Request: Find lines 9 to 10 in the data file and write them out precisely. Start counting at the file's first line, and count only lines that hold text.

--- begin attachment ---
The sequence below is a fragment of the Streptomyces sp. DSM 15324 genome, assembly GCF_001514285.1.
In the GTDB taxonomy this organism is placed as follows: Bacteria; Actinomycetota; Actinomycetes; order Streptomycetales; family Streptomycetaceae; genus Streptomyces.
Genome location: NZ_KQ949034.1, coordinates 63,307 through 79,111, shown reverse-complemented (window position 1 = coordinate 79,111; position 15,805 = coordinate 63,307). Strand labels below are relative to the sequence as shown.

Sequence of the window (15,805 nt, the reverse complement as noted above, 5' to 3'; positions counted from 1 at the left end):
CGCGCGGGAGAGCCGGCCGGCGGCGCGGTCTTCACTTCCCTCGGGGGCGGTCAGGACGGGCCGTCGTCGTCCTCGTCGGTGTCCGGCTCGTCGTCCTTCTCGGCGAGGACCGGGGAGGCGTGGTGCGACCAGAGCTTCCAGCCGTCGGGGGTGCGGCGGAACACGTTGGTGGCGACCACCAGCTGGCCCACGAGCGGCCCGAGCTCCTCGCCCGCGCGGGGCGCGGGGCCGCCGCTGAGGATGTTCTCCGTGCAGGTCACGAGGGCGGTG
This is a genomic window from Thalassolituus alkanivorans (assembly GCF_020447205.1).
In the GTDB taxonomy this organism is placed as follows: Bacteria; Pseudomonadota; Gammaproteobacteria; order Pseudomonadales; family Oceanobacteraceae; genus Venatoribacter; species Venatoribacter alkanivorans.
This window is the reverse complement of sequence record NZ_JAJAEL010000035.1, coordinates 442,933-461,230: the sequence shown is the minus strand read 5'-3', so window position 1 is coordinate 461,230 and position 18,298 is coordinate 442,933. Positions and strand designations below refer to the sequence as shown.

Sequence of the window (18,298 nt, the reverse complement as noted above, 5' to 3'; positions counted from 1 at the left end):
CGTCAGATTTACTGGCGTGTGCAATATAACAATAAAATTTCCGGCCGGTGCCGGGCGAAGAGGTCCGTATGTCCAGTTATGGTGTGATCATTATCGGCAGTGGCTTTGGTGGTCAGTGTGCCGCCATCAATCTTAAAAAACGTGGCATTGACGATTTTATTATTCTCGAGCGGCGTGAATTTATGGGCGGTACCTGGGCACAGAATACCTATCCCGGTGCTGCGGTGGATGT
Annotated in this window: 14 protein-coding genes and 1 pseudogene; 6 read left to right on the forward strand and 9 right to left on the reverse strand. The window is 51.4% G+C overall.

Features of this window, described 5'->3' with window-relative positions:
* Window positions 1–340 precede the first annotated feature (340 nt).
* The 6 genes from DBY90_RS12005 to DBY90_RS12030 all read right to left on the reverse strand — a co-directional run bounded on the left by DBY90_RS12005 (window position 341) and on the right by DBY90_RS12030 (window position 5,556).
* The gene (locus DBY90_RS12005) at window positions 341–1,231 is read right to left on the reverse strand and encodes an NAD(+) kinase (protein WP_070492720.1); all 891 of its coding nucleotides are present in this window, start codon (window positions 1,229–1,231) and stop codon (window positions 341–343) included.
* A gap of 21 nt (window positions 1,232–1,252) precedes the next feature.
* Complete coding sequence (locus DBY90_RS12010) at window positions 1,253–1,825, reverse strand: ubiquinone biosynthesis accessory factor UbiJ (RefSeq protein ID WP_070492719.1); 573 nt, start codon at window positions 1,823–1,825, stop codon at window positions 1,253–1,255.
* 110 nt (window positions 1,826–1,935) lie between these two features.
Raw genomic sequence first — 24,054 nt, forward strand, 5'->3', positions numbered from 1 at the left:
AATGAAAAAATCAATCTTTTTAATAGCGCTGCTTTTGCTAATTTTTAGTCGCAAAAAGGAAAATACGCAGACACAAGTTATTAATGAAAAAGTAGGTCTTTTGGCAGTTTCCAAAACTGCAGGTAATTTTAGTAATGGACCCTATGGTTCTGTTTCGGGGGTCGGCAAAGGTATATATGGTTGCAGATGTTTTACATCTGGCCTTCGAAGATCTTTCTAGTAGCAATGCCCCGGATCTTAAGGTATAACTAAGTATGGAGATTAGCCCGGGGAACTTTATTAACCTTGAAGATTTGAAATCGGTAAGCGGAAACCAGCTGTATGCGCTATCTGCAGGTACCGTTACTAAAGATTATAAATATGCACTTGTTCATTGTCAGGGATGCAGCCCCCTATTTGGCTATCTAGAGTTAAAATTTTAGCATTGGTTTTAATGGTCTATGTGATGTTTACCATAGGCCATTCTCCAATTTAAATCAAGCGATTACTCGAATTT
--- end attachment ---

Sequence of the window (18,298 nt, the reverse complement as noted above, 5' to 3'; positions counted from 1 at the left end):
CGTCAGATTTACTGGCGTGTGCAATATAACAATAAAATTTCCGGCCGGTGCCGGGCGAAGAGGTCCGTATGTCCAGTTATGGTGTGATCATTATCGGCAGTGGCTTTGGTGGTCAGTGTGCCGCCATCAATCTTAAAAAACGTGGCATTGACGATTTTATTATTCTCGAGCGGCGTGAATTTATGGGCGGTACCTGGGCACAGAATACCTATCCCGGTGCTGCGGTGGATGT